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Teaching Excellence Framework (TEF):

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This information comes from the National Student Survey, an annual student survey of final-year students. You can use this to see how satisfied students studying this subject area at this university, are (not the individual course).

We calculate a mean rating of all responses to indicate whether this is high, medium or low compared to the same subject area at other universities.

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This information is from the Higher Education Statistics Agency (HESA).

You can use this to get an idea of who you might share a lecture with and how they progressed in this subject, here. It's also worth comparing typical A-level subjects and grades students achieved with the current course entry requirements; similarities or differences here could indicate how flexible (or not) a university might be.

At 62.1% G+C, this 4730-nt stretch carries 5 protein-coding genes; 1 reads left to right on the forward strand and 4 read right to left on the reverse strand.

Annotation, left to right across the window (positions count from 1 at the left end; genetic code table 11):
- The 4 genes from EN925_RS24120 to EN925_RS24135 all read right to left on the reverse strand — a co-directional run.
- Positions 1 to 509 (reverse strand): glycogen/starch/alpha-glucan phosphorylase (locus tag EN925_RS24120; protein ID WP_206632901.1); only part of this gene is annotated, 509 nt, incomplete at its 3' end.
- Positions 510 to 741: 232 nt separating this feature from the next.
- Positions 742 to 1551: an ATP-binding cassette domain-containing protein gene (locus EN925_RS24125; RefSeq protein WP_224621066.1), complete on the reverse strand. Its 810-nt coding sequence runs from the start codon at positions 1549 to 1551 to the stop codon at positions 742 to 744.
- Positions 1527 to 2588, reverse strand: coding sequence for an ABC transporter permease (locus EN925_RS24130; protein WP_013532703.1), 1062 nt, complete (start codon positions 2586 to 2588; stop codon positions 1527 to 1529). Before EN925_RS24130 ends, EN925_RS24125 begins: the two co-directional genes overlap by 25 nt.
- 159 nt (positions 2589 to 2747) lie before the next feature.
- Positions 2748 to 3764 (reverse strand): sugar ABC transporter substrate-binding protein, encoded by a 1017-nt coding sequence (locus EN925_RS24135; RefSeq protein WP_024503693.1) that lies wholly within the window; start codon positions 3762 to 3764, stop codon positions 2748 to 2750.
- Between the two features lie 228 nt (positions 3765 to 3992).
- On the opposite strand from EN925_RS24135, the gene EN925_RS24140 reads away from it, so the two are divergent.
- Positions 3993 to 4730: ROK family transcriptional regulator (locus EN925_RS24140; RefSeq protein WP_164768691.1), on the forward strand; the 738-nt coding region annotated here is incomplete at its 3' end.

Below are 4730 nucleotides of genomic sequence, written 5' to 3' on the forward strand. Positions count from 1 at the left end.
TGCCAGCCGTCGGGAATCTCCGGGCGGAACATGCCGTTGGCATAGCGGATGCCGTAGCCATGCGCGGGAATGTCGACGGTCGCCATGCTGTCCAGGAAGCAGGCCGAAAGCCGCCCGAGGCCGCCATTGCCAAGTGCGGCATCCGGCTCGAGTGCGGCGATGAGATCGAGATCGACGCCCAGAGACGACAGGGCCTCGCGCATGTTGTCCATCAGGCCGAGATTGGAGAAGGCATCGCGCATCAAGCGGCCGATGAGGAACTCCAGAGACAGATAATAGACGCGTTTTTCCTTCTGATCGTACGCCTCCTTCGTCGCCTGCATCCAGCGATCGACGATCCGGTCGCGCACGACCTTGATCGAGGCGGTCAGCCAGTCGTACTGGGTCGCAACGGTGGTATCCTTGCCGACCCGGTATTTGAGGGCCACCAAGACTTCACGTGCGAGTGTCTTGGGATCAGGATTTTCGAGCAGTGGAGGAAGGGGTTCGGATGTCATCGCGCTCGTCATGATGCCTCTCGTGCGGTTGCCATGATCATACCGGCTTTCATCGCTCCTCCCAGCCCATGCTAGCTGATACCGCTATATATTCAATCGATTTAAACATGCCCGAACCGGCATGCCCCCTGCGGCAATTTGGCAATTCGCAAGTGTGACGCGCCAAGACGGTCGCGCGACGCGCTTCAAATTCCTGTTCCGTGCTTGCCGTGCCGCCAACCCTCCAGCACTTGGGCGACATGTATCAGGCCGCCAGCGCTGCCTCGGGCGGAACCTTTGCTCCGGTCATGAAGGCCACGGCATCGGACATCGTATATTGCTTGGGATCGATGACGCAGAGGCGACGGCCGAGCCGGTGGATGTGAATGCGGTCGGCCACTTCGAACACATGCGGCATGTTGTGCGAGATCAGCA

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Post-six month graduation stats:

This is from the Destinations of Leavers from Higher Education Survey, based on responses from graduates who studied the same subject area here.

It offers a snapshot of what grads went on to do six months later, what they were earning on average, and whether they felt their degree helped them obtain a 'graduate role'. We calculate a mean rating to indicate if this is high, medium or low compared to other universities.

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Graduate field commentary:

The Higher Education Careers Services Unit have provided some further context for all graduates in this subject area, including details that numbers alone might not show

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The Longitudinal Educational Outcomes dataset combines HRMC earnings data with student records from the Higher Education Statistics Agency.

While there are lots of factors at play when it comes to your future earnings, use this as a rough timeline of what graduates in this subject area were earning on average one, three and five years later. Can you see a steady increase in salary, or did grads need some experience under their belt before seeing a nice bump up in their pay packet?